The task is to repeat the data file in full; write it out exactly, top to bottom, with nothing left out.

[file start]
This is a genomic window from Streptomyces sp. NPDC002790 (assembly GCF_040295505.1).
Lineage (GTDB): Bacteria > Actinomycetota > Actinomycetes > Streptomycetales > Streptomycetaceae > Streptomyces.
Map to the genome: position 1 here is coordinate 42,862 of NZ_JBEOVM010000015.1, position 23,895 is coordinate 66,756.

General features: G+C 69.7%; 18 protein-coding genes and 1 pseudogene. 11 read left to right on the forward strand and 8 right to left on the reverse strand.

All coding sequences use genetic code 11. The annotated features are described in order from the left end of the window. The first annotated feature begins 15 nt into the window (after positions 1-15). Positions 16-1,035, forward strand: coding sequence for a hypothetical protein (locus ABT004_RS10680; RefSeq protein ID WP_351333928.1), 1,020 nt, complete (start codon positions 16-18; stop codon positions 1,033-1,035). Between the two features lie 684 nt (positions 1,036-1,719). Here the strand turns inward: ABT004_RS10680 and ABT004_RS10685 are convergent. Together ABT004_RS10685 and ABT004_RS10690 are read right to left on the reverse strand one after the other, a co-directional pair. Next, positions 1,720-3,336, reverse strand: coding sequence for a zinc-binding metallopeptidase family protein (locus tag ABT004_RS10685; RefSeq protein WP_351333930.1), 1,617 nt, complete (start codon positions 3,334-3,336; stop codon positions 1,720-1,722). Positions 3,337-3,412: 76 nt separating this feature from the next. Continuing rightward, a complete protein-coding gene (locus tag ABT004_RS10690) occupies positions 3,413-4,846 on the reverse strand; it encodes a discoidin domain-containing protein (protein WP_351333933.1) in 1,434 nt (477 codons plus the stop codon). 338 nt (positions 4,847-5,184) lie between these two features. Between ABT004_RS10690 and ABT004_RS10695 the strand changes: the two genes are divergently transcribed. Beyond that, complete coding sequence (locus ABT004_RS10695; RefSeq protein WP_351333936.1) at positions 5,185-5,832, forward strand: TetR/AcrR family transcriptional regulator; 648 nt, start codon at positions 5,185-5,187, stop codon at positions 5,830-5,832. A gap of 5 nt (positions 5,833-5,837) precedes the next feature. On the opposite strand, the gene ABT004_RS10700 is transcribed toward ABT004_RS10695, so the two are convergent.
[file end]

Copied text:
This is a genomic window from Streptomyces sp. NPDC002790 (assembly GCF_040295505.1).
Lineage (GTDB): Bacteria > Actinomycetota > Actinomycetes > Streptomycetales > Streptomycetaceae > Streptomyces.
Map to the genome: position 1 here is coordinate 42,862 of NZ_JBEOVM010000015.1, position 23,895 is coordinate 66,756.

General features: G+C 69.7%; 18 protein-coding genes and 1 pseudogene. 11 read left to right on the forward strand and 8 right to left on the reverse strand.

All coding sequences use genetic code 11. The annotated features are described in order from the left end of the window. The first annotated feature begins 15 nt into the window (after positions 1-15). Positions 16-1,035, forward strand: coding sequence for a hypothetical protein (locus ABT004_RS10680; RefSeq protein ID WP_351333928.1), 1,020 nt, complete (start codon positions 16-18; stop codon positions 1,033-1,035). Between the two features lie 684 nt (positions 1,036-1,719). Here the strand turns inward: ABT004_RS10680 and ABT004_RS10685 are convergent. Together ABT004_RS10685 and ABT004_RS10690 are read right to left on the reverse strand one after the other, a co-directional pair. Next, positions 1,720-3,336, reverse strand: coding sequence for a zinc-binding metallopeptidase family protein (locus tag ABT004_RS10685; RefSeq protein WP_351333930.1), 1,617 nt, complete (start codon positions 3,334-3,336; stop codon positions 1,720-1,722). Positions 3,337-3,412: 76 nt separating this feature from the next. Continuing rightward, a complete protein-coding gene (locus tag ABT004_RS10690) occupies positions 3,413-4,846 on the reverse strand; it encodes a discoidin domain-containing protein (protein WP_351333933.1) in 1,434 nt (477 codons plus the stop codon). 338 nt (positions 4,847-5,184) lie between these two features. Between ABT004_RS10690 and ABT004_RS10695 the strand changes: the two genes are divergently transcribed. Beyond that, complete coding sequence (locus ABT004_RS10695; RefSeq protein WP_351333936.1) at positions 5,185-5,832, forward strand: TetR/AcrR family transcriptional regulator; 648 nt, start codon at positions 5,185-5,187, stop codon at positions 5,830-5,832. A gap of 5 nt (positions 5,833-5,837) precedes the next feature. On the opposite strand, the gene ABT004_RS10700 is transcribed toward ABT004_RS10695, so the two are convergent.